Although winners will not be announced until the awards are presented in Halifax, a report prepared by Michel Languedoc on behalf of the jury sheds some light on the adjudication process and the quality of submissions. The report states that in order to facilitate consensus, the jury established a set of criteria that included: clarity and expression; precision and relevancy; communication of ideas and technology; integration of building sciences into architecture; quality of building systems; and originality of document presentation.

The report states that the judges “were really impressed with the professionalism of our colleagues. The level of detail is at a point where shop drawings will become unnecessary.” The jury noted that submissions successfully addressed all the criteria with the exception of the last one, stating that “‘originality of document presentation’ was found to be unsatisfactory, considering the possibilities computers now offer to architects.” Paradoxically, the report also remarked that “the most recent projects” used computer technology to the extent that “we are not far from animated instructions.”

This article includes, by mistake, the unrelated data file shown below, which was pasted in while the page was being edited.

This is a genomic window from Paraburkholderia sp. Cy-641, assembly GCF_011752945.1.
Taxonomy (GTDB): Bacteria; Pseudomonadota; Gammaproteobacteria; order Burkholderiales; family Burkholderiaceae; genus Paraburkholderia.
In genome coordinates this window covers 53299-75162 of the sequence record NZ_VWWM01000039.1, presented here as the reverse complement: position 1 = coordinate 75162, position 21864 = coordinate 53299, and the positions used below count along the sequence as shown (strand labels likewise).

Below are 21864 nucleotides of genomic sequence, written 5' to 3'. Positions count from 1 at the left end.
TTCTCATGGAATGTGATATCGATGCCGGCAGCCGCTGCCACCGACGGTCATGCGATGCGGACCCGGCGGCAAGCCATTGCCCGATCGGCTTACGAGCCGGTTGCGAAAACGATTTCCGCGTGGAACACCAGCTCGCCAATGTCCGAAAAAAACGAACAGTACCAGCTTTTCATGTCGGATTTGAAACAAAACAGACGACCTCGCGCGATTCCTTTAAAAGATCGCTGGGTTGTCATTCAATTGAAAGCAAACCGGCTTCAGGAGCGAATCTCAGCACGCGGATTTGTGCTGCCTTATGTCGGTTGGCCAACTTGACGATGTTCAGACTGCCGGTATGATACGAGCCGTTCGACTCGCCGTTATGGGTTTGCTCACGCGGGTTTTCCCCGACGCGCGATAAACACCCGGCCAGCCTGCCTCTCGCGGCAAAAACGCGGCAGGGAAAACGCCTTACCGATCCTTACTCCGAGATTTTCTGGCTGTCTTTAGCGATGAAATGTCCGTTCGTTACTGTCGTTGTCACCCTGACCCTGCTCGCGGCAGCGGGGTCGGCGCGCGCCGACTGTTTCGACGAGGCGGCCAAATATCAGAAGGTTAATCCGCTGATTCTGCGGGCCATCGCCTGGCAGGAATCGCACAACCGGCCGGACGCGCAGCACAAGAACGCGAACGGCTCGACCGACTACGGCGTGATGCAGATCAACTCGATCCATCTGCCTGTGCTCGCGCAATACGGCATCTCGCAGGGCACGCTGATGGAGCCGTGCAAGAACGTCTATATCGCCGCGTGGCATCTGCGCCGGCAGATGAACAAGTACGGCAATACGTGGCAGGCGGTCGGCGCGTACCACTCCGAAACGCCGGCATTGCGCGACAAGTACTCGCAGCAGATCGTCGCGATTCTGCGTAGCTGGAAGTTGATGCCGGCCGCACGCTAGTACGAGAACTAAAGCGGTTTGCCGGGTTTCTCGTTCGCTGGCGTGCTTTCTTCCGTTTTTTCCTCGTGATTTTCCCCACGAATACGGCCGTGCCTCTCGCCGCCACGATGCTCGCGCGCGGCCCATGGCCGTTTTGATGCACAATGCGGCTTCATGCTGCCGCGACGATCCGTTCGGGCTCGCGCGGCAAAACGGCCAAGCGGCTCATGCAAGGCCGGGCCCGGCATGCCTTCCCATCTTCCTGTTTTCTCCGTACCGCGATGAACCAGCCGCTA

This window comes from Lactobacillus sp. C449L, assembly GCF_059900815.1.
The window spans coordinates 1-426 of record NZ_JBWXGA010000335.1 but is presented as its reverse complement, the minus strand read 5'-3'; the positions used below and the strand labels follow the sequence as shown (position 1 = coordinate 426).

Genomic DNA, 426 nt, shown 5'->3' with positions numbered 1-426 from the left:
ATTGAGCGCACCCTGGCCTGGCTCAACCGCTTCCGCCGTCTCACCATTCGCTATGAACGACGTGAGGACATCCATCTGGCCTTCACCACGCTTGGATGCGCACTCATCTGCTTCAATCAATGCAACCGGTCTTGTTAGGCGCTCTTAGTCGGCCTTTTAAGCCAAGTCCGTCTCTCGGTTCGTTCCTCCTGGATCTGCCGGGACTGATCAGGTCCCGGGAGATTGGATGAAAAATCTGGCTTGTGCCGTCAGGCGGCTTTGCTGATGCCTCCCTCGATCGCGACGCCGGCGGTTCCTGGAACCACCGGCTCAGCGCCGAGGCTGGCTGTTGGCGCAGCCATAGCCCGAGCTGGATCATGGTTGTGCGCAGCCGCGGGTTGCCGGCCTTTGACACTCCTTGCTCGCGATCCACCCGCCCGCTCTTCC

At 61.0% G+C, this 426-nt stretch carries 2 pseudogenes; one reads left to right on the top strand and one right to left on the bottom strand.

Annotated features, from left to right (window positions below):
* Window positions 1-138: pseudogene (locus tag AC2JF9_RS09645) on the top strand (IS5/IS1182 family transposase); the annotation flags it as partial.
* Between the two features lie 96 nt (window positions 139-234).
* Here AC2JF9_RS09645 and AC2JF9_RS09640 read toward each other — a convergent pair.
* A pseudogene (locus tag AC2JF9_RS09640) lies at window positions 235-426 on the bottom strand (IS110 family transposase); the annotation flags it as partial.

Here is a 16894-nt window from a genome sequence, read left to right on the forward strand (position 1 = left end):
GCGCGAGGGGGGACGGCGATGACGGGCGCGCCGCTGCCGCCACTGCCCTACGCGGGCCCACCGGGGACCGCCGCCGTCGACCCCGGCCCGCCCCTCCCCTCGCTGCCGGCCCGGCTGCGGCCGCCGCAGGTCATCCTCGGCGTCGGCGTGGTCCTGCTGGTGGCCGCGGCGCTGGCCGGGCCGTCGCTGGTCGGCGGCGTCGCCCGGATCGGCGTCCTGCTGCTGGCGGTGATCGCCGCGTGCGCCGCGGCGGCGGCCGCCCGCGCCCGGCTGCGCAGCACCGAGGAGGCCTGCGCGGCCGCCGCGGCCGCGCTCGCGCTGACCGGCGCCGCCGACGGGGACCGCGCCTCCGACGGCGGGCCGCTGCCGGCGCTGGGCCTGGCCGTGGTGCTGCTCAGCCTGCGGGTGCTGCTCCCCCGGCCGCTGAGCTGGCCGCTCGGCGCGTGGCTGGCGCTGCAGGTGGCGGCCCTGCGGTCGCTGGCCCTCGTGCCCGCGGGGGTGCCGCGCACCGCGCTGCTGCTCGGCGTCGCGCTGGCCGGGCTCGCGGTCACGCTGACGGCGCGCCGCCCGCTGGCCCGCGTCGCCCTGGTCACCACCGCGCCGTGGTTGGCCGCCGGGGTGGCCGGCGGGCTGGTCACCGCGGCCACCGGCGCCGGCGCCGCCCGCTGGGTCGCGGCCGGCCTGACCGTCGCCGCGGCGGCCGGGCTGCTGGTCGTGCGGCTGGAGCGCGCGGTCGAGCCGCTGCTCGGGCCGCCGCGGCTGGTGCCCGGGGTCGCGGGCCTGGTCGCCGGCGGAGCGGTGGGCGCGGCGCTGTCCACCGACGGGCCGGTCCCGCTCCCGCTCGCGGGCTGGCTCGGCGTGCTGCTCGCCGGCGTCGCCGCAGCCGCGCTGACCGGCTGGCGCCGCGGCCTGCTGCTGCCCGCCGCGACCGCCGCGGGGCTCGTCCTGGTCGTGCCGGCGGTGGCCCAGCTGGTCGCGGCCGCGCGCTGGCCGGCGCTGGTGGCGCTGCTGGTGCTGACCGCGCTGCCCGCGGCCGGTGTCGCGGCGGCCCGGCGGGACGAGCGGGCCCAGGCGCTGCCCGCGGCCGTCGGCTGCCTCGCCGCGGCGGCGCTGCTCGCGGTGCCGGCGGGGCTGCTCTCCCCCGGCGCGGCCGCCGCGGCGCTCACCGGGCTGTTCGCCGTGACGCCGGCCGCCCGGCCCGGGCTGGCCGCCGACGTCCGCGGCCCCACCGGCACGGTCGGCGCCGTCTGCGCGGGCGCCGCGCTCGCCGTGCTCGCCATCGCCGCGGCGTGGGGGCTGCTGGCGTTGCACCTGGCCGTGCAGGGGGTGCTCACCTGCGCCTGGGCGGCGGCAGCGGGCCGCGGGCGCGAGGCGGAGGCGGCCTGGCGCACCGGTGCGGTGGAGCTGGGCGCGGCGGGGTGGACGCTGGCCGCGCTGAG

In the end, the jury selected four projects to receive awards, two based on stipulated sum contracts and two on construction management. The report noted that the two stipulated sum projects each resulted in change orders representing less than one half of one percent of the contract price, reflecting the thoroughness and accuracy of the contract documents. “It is worth mentioning because it illustrates that the client will profit from good documentation prepared with competence and dedication.”

As this issue went to print, the judging for the Innovation in Architecture award had yet to take place. The judges for that deliberation, scheduled for April 27, are Bruno Freschi, FRAIC of Washington, D.C.-based Cannon Design; Peter Busby, FRAIC of Busby + Associates Architects of Vancouver; and Dr. Sherif Barakat, P.Eng., Director General, Institute for Research in Construction, National Research Council, Ottawa.

The RAIC is hopeful that the results of this first round of the new awards will spark interest in future installments. As for the formidable slate of awards originally proposed by the Task Force, Hobbs notes that they are still being discussed by the Institute’s Board, and adds that he believes that the program will continue to expand.